Every year, we see underclassmen declare for the NBA and go undrafted, when they could have stayed in school and developed their games further.
You can’t fault the young man whose family is in financial hardship and is simply seeking to better his circumstances. But sometimes, ego gets in the way of patience and players who think they’re ready to enter the draft forgo their eligibility, when in reality they probably needed another year. Other times, it’s just bad advice from people around them who sometimes do not have the best interest of these young men in mind.
Here are the top five players from mid-major schools who could have benefitted from another year or two in college.
5. Cedric Happi Noube 6-7 Junior Forward, Virginia Union
OK, OK, Virginia Union isn't a mid-major, but a player declaring early from a Division II school deserves some notice. Happi Noube might be the most puzzling case of a player declaring for the NBA Draft, simply because he is so unknown. He averaged 1.8 points per game in 18 games for Virginia Union two years ago. He, perhaps, may be best known for having the best name of all the early entry candidates.
4. Stefan Jankovic 6-11 Junior Forward, Hawaii
It's not easy to give up living in Hawaii, so hopefully this ultimately pays off for Jankovic, who went undrafted, but signed on with the Heat for Summer League. If not, he may find himself back home in Canada come December, trying to get his car started at 7 a.m. in sub-zero temperatures on his way to the gym.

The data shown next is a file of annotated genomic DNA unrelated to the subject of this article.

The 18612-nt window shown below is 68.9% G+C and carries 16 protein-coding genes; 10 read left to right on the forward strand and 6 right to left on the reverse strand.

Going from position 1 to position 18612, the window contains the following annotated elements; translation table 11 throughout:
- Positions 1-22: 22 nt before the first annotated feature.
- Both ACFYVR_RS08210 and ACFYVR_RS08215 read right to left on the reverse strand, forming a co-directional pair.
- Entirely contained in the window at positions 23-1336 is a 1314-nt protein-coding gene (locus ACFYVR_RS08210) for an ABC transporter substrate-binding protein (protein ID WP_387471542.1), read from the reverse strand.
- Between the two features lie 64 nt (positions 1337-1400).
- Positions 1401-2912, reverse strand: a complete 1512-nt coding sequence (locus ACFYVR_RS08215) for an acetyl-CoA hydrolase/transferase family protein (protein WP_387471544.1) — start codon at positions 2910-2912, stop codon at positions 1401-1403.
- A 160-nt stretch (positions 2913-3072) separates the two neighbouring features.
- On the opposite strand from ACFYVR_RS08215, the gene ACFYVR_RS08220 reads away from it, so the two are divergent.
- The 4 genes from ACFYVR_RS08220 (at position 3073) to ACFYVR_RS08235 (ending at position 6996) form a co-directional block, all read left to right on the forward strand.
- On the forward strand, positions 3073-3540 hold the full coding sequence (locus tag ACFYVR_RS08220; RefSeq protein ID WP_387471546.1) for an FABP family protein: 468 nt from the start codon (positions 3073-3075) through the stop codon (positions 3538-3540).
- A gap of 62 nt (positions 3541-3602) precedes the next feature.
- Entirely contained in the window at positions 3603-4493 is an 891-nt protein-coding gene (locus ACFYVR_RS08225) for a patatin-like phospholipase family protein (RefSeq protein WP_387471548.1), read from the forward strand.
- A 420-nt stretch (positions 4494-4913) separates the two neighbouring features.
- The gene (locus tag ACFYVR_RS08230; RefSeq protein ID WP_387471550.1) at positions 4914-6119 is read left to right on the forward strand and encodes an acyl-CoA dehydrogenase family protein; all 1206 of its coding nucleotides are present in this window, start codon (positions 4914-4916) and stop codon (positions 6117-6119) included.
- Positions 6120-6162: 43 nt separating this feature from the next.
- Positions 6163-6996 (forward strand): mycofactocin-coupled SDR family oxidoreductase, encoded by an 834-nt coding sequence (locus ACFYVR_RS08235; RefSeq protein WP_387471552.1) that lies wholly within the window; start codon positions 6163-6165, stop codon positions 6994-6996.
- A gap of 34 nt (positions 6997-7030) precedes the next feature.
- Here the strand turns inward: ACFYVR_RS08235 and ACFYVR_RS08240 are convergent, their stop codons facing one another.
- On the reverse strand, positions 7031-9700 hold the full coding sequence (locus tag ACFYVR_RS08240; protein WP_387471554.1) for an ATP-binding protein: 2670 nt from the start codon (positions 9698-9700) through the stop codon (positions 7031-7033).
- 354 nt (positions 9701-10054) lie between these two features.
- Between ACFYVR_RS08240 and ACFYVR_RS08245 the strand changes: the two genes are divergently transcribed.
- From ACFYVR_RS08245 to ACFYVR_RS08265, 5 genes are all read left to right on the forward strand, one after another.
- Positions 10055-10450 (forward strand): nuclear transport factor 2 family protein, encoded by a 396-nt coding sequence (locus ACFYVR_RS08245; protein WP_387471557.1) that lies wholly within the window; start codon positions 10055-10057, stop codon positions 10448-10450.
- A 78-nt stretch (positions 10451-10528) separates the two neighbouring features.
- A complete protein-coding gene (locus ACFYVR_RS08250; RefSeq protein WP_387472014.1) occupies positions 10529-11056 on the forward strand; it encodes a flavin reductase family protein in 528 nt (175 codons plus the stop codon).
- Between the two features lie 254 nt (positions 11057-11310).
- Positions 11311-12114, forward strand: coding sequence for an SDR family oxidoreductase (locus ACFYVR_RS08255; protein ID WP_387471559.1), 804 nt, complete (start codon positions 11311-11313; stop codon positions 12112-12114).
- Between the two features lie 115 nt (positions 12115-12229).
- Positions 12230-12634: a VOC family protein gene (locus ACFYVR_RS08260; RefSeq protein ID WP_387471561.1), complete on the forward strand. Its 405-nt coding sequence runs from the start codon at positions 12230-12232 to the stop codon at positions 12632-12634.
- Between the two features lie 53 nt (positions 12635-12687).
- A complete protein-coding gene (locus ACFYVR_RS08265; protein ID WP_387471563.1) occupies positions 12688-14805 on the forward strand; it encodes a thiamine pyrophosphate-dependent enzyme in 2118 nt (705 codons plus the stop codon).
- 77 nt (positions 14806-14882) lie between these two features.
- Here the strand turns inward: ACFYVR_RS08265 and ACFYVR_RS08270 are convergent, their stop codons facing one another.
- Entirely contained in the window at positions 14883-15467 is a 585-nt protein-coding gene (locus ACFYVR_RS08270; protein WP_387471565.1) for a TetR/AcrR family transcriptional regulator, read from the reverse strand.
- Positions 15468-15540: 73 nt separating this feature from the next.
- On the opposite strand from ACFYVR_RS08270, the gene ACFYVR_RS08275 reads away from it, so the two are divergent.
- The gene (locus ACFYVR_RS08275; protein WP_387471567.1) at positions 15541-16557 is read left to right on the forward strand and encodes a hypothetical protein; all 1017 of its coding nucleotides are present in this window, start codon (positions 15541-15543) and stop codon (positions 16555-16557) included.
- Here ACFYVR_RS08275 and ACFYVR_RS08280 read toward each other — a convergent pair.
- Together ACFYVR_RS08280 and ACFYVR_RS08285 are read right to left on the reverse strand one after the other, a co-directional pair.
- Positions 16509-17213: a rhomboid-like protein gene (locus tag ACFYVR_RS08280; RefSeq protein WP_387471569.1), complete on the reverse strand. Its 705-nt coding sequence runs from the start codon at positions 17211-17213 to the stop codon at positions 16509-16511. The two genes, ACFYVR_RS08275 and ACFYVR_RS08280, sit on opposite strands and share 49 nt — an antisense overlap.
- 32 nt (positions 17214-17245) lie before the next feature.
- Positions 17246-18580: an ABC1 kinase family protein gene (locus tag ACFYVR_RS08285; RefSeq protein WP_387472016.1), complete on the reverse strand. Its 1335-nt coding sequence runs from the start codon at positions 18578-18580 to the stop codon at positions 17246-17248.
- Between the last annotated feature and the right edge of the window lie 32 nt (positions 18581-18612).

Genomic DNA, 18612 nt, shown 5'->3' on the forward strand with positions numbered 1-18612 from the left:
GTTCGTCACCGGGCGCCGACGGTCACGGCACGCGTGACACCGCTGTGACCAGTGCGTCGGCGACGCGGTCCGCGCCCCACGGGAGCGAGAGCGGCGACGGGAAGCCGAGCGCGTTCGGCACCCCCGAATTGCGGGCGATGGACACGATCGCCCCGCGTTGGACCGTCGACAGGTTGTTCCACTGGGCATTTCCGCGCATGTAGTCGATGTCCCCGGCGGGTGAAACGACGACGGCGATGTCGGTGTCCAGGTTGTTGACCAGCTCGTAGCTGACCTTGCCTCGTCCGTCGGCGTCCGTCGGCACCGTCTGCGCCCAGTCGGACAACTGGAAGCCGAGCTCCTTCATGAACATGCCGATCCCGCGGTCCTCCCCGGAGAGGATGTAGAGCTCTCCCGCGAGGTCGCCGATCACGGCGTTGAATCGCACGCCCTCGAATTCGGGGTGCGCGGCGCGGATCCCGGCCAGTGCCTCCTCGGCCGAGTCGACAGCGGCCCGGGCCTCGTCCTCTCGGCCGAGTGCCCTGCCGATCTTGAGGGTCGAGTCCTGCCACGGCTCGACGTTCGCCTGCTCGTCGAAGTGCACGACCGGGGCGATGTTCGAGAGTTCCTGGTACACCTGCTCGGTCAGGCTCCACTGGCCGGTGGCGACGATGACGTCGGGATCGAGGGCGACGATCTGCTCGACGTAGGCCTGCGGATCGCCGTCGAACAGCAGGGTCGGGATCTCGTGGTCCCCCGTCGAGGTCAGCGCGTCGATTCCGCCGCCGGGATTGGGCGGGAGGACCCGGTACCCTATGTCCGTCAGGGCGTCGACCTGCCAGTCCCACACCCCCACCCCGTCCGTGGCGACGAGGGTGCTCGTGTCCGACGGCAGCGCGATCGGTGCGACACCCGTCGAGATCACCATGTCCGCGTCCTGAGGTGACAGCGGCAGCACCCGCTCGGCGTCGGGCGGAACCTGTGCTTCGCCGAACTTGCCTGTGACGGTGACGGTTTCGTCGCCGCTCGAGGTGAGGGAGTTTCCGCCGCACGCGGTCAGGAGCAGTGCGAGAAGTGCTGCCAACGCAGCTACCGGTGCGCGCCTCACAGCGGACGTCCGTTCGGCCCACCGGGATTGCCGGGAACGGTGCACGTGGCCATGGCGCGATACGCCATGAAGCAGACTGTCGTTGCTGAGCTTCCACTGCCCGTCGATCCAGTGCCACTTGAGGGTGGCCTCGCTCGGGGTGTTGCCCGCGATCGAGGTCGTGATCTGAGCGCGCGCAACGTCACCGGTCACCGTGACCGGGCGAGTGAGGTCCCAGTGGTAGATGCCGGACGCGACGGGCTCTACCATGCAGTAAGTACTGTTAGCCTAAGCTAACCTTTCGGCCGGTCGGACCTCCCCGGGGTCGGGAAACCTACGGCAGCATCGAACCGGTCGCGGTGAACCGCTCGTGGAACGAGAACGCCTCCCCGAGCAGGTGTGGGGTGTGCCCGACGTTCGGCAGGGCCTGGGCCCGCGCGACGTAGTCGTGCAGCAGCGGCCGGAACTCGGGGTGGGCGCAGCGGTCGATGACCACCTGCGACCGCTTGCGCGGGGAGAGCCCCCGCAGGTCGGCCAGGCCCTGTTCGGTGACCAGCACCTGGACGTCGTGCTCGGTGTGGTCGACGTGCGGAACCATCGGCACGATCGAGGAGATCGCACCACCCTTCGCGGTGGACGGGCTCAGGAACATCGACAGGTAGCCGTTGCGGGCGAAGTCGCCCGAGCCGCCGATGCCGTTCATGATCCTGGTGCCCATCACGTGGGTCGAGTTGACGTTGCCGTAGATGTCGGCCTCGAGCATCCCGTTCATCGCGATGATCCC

3. Jermaine Lawrence 6-10 Junior Forward, Manhattan
Lawrence was a former top 20 recruit who under-performed at two schools: Cincinnati and Manhattan. He averaged just 4.8 points per game at Manhattan and eventually bolted after two failed drug tests. His decision to declare may have simply been because there was no other place for him to go.
2. Everybody who declared from UNLV other than Patrick McCaw and Stephen Zimmerman
The Runnin' Rebels had a whopping five underclassman declare for this year’s draft, including Derrick Jones, Stephen Zimmerman, Patrick McCaw, Chris Obekpa, and Goodluck Okonoboh. McCaw and Zimmerman getting drafted saves face for the program as a whole, but this is still not a good look. I understand there was some coaching turmoil in the program over the past few months, but it's puzzling that some of these players didn't transfer instead.
1. Tony Anderson 6-9 Freshman Forward, Southeast Missouri State
He averaged five points a game as a backup for a 5-24 team. Apparently the young man had a 3.6 GPA, so it doesn't look like a case of "school just wasn’t my thing." I know guys who are freshman backups at Kentucky get drafted, but not guys from Southeast Missouri State. Anderson was definitely the winner of this year’s Lenny Cooke Award.
It’s such a shame to see so many talented players not realize their full potential when they have the opportunity to continue their education (which can always come in handy if you are a borderline pro) and develop other aspects of their game that will help elevate them into a potential draft pick.